Take a Risk
It came as a surprise to many of our members that a risk taking culture doesn’t just motivate people but is the joint top force for improving performance. This is the conclusion of a major piece of research carried out by the Corporate Leadership Council of 19,000 employees. They highlighted of 106 activities leaders/managers do to gain better results, just 9 have a substantially positive impact, 6 actually have a negative consequence and the rest are largely just noise to most employees. And joint top of the 9 is “having a risk taking culture”.
Now some people react to this insight with incredulity – surely a risk taking culture could result in business failure, and of course it might, however complacency has killed many more companies – I cite Kodak, Woolworth, Blockbuster, HMV, the British Shoe Corporation (Dolcis, Saxone, Freeman Hardy Willis), Nokia, Blackberry to name but a few of the better known ones to either disappear or be in terminal decline as a consequence of failing to adapt and develop, of failing to take appropriate risk.
And whilst there is a much quoted view that people don’t like change the reality is, I believe, they actually fear lack of change even more. If you don’t believe me then try this out: ask all your employees, “how would it look and feel to be doing exactly the same job in 3 years time?” I’m certain, based on my own research, that the majority would be horrified at this prospect – (note, those who welcome the idea should be on your “watch list” straight away!). The key is for the changes, and the risk associated with them, to come from the team and not from the hierarchy but with the encouragement and support from those at the top.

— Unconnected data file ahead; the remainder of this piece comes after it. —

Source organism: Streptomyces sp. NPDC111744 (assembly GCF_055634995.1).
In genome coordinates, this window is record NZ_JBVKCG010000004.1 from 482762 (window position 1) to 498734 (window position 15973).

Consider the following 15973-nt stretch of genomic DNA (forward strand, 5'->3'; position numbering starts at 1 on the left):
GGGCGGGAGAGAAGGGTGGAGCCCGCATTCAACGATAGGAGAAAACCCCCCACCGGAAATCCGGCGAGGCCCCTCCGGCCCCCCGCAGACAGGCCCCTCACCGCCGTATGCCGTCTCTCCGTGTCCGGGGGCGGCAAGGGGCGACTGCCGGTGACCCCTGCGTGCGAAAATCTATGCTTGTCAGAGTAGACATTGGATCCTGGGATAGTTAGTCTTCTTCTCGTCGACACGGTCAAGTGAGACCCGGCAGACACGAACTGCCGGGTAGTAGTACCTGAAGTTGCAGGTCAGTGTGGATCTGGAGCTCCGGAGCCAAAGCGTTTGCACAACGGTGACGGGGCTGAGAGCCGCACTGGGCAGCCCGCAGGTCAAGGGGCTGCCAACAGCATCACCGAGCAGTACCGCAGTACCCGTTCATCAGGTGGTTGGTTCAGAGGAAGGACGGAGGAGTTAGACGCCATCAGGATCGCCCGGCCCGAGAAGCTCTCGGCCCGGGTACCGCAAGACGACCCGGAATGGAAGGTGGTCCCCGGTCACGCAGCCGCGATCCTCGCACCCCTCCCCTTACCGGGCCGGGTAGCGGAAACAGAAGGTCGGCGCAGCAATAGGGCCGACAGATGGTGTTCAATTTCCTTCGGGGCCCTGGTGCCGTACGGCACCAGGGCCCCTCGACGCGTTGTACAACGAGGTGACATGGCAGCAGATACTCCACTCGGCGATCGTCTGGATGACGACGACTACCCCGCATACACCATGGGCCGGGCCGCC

Ten years ago I took 14 directors and managers from Romans away to La Manga Club for 4 days with a brief from the owners that “anything goes”. The first day was largely invested getting them into the best state to be able to express themselves openly and without fear of consequence for offering “silly” ideas or those believed to be out of line with company thinking.
Having got them into the right frame of mind I was then able to input the idea that “anything goes” and by the end of the week we had over 200 ideas for improvement and change which were categorised into A. “Just Do It”, B. “Let’s work on it” and C. “Park it for now but revisit once A. & B. are complete”. As the ideas had come from the team they had ownership and over the course of the next 12 months they were all implemented or modified and implemented, resulting in a significant change of direction and more significantly a change of culture for this already excellent business. Next month we return to La Manga for a fourth time to repeat the process, again with a clean sheet of paper and a mindset free of fear but full of possibility.
Many of the companies people admire – Virgin, Google, Apple, Romans, etc. are those that have a risk taking culture, yet despite this, many of these same admirers do the exact opposite with their businesses. It’s time for a change, and that change begins with a preparedness to take a risk.
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